Danny crawls up the firing port of the NVA’s West Bunker. He rolls onto his side, fishing a frag out of his pocket, then sweeps the safety clip off, pulls the pin, lets the spoon fly, and begins cooking off the grenade…


    But the NVA rifleman in the trench (top right) spots him and fires, hitting Danny (casualty figure at far left) in the back, though he still manages to roll the frag into the West Bunker, then flops backwards, away from the firing port, as the grenade goes off, killing the NVA inside!

    To see the thrilling finish of Operation Utah, which would see a Medal of Honor awarded, please check the blog at:
    https://blackhawkhet.blogspot.com/2021/03/two-brothers-fight-17.html

    Next fight coming soon.

    V/R,
    Jack

    in reply to: Thomaston's random project #154060
    Just Jack
    Participant

    “This is already 5 minis I have to paint up for a single character”

    Stop your whining, it’s unbecoming.

    “I’m not that crazy.”

    Umm, look around this thread, yes you are. Now get cracking!

    V/R,

    Jack

    in reply to: Thomaston's random project #154052
    Just Jack
    Participant

    Fantastic, I knew you’d get around to it at some point! Still need more poses though: running, crawling, throwing a grenade, casually, etc…

    And since you’ve got a pistol drawn, need rules for changing magazines and running out of ammo 😉

    V/R,

    Jack

    in reply to: Two Brothers in Vietnam #154051
    Just Jack
    Participant

    Not me, I’d always hoped he’d have been the solid squad leader, wouldn’t have even brought in Sergeant Garcia if he had been.  Just those first few games the dice were completely against him.  Now the worm has turned 😉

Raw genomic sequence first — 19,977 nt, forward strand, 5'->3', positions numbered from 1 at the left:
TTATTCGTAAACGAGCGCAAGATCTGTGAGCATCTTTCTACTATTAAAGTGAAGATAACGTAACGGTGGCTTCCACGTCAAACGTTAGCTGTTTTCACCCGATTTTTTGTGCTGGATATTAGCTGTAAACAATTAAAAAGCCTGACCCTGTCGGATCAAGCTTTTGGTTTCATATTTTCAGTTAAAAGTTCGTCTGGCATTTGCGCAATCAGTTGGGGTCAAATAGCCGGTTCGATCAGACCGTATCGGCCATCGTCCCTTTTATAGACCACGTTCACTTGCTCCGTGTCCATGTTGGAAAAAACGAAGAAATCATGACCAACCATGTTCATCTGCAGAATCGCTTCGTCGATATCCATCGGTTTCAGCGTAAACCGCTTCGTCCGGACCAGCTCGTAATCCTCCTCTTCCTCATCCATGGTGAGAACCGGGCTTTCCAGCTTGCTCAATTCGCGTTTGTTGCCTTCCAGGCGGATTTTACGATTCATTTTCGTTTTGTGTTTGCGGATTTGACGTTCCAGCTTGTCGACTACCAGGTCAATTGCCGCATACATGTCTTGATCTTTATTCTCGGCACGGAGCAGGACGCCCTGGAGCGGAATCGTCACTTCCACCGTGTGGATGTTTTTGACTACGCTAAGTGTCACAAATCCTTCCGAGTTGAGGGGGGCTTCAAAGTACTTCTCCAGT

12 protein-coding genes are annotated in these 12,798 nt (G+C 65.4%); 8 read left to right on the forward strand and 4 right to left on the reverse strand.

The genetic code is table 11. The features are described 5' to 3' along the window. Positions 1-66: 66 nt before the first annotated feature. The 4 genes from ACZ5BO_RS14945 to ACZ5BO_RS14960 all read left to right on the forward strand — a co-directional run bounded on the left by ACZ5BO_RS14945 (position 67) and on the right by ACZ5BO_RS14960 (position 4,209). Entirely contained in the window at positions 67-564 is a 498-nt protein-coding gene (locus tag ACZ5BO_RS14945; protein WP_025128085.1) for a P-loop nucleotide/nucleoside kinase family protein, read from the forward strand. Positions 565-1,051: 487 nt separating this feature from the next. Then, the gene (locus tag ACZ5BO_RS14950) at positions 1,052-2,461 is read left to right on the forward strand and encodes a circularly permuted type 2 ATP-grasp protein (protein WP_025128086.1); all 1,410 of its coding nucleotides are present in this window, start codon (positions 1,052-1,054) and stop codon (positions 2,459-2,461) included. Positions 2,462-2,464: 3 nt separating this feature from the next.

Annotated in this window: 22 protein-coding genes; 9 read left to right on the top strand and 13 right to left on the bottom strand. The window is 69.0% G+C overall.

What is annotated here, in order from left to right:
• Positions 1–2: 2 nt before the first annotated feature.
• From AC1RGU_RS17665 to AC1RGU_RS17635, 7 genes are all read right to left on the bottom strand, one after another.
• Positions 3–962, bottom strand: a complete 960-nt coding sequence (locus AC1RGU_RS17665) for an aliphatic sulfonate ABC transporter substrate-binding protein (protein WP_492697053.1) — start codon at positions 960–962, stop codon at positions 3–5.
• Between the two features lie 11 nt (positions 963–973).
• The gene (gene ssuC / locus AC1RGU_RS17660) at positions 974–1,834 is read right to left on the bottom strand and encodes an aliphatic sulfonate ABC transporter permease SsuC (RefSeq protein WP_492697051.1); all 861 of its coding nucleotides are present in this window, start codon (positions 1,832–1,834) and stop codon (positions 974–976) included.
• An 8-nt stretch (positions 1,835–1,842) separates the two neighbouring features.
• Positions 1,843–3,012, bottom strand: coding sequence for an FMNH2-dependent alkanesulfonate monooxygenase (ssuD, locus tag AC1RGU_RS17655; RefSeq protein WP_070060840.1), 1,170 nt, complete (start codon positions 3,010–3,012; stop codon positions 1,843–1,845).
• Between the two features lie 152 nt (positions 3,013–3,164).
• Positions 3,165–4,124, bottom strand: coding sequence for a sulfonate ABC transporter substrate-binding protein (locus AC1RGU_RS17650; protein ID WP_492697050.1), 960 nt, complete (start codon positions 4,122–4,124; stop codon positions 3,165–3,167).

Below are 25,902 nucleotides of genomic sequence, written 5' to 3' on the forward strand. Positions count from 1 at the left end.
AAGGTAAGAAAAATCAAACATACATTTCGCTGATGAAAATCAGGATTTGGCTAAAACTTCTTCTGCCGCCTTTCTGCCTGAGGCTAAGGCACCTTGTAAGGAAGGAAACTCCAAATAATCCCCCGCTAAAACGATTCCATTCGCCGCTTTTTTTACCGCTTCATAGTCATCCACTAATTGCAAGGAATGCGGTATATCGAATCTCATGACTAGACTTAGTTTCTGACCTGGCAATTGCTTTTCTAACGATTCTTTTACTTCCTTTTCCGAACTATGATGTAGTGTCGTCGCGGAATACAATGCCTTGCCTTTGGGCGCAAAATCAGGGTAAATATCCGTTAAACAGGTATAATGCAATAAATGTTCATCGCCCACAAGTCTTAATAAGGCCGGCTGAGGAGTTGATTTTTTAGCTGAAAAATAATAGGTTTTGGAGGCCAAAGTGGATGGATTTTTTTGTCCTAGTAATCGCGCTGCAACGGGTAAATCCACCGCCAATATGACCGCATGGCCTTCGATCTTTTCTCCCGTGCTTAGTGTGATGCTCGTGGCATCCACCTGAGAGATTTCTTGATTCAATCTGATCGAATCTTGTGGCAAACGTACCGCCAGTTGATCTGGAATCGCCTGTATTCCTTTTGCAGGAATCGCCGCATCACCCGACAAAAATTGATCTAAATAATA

V/R,

    Jack

    in reply to: Thomaston's random project #154019
    Just Jack
    Participant

    For goodness’ sake, you’ve done it again!  Those look absolutely amazing.

    V/R,

    Jack

    in reply to: Two Brothers in Vietnam #154018
    Just Jack
    Participant

    Darby – Indeed, the dice have truly been on his side, and at this point I’m really nervous, really hoping old Rob Little is going to be around for awhile.

    Thomaston – Meh, I don’t play the type of rules where I’m tracking each round fired, so magazine changes aren’t really a part of the game, they’re just assumed to be happening as appropriate.  Still waiting on the call from Hollywood 😉

    V/R,

    Jack

    in reply to: Two Brothers in Vietnam #153991
    Just Jack
    Participant

    Thanks, John.

    V/R,
    Jack

    in reply to: Two Brothers in Vietnam #153982
    Just Jack
    Participant

    All,

    1330 Local Time
    5 March 1966
    Near Hill 50, Quang Ngai Province, RVN
    Operation Utah

    Earlier this morning 2nd Battalion, 7th Marines pulled back and the boys humped over to join 3rd Battalion, 1st Marines, which was now charged with securing Hill 50. The squad linked up with 3/1 and was briefed on the plan to assault Hill 50 from the northeast, with ARVN units attacking further west; as a matter of fact, the ARVN were claiming they had already secured Hill 50. However, preliminary recon by 3/1 proved that was not the case. So the battalion marched south, to its jump-off positions, where the Marines flopped down in the grass to enjoy a nice C-ration lunch and enjoy the show put on by the 105mm howitzers of 12th Marines and assorted airstrikes by Marine A-4 Skyhawks and F-4 Phantoms. The Marines even joined in with the occasional ‘oohs’ and ‘ahs,’ as napalm sent flame and roiling black clouds into the sky, as Willie Pete burst on the slopes, sending its white tendrils in every direction, or a string of 500-pound bombs went off, sending shockwaves across the valley. All a thoroughly enjoyable way to spend one’s lunch hour.

    “Look at all that,” Rivera exclaimed. “This’ll be a walkover, nobody could survive all that pounding.” “Don’t kid yourself, Rivera,” Cpl Little replied. “Don’t any of you kid yourself, there’ll be plenty of dinks up there waiting for us, and they’ll be plenty pissed of, just like yesterday. So you keep your @#$% wired tight, we’re gonna be in for another helluva fight, and we’re gonna need everyone pulling his weight,” said Cpl Little, shooting a glance at Contreras. “And I do mean everyone.”